How it happens

Published February 24, 2024
The writer is a former civil servant
The writer is a former civil servant

THE following is a recent tweet by the renowned lawyer-turned-politician Salman Akram Raja: “I am often invited to lecture under-training officers at various state academies about law and ethics. They look so promising as young men and women. Yet in a few years so many of them turn out to be tormentors of law and ethics. How does this happen?”

Let us see how.

Civil servants in Pakistan are trained throughout their careers to uphold the law and follow the written rules in letter and spirit. Such training is usually a waste of time as training materials are so removed from reality that one sometimes wonders if they are meant for the civil servants of the Islamic Republic of Pakistan. Many times, during training, one gets the feeling that we are a part of the Singapore civil service or perhaps are being trained to serve in some developed country where everyone is subservient to the law of the land.

To cut a long story short, these trainings are very bookish and cater to the politically correct aspects of the life of a civil servant. All case studies would refer to members of the public approaching a government office with a grievance and the kind of action one must take as a civil servant to redress the concern. Nobody tells the poor civil servant what to do if someone puts a gun to your head and asks you to endorse an election result.

In the recent election, administrative officers (assistant commissioners and deputy commissioners) were appointed Returning Officers and District Returning Officers for most constituencies. Critics argued that these officers could be easily manipulated, but then, aren’t judicial officers or military officers just as easily manipulated? The recent judgements by the judiciary or actions by the military establishment are enough to prove my point.

Nobody tells the bureaucrat what to do if a gun is put to his head.

The bureaucracy is no better than an ostrich that buries its head in the sand when in danger and that tries to train everybody joining the fold to do the same. If the recent elections were unfair, if the results were changed, then by now a sizable number of civil servants should have stood up. A few should have blown the whistle on the evening of election day when all of this was going on. This indicates two things: either the elections were fair or the civil servants are unfair. I will leave the readers to figure out the truth.

Also, it is pertinent to point out that the civil service is not like the military where the orders from one’s senior just cannot be denied. Civil service as an institution is supposed to give respect to the good judgement of each officer. They can differ from their boss and are even encouraged to put such a difference of opinion in writing. They can raise red flags and even choose to be whistle-blowers but what keeps them from doing any of this?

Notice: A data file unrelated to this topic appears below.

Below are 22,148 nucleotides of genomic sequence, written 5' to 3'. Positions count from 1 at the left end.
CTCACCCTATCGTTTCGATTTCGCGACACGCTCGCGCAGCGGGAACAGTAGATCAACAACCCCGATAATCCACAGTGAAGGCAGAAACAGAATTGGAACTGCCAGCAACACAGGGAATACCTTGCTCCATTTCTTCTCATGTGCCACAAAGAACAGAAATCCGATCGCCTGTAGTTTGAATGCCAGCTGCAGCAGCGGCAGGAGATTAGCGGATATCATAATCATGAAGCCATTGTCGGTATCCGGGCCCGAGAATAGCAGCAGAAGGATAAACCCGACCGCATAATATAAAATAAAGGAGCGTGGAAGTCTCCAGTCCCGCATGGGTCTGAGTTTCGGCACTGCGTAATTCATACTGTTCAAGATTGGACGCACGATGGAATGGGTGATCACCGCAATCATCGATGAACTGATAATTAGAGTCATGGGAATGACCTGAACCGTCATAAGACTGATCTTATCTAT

Maslow’s hierarchy of needs puts physiological needs at the very base of the pyramid and then come safety and security needs. For our poor civil servant both these needs are highly endangered throughout their careers. They live from paycheck to paycheck, hence cannot think of life beyond their job and will do anything to protect it. Regarding safety and security, they see what happened to even the senior most civil servants when they refused to comply with the orders of powerful quarters. The principal secretary to the prime minister is at the pinnacle of the bureaucracy, and in recent years those occupying the post have been the ones who were either jailed or simply abducted till they were ready to speak the ‘truth’ that they were told. Under such circumstances, how can we expect an assistant commissioner to take a stand?

The so-called confession of facilitating election rigging by the former commissioner is so flimsy that in due course of time a thorough investigation would reveal that what he was saying did not have merit. A seasoned civil servant would not be so naïve as to name the chief justice when the latter cannot possibly influence the results on the election day. Also, when one makes a confession on the call of his conscience one becomes fearless and tends to name everyone, not some ‘chiefs’; avoiding the proverbial elephant in the room makes his claims a lot less credible. The treatment meted out to him during the investigation will also serve as a deterrent for anybody who is planning to be a genuine whistle-blower. In his case it has already produced a retraction.

Lastly, now that we have answered how it happens let us also answer when will it all end. When we are as brave as we expect others to be, and when the public will not expect civil servants to show the kind of bravado which they themselves cannot.

The writer is a former civil servant.

syedsaadatwrites@gmail.com

X: @SyedSaadat55

Published in Dawn, February 24th, 2024

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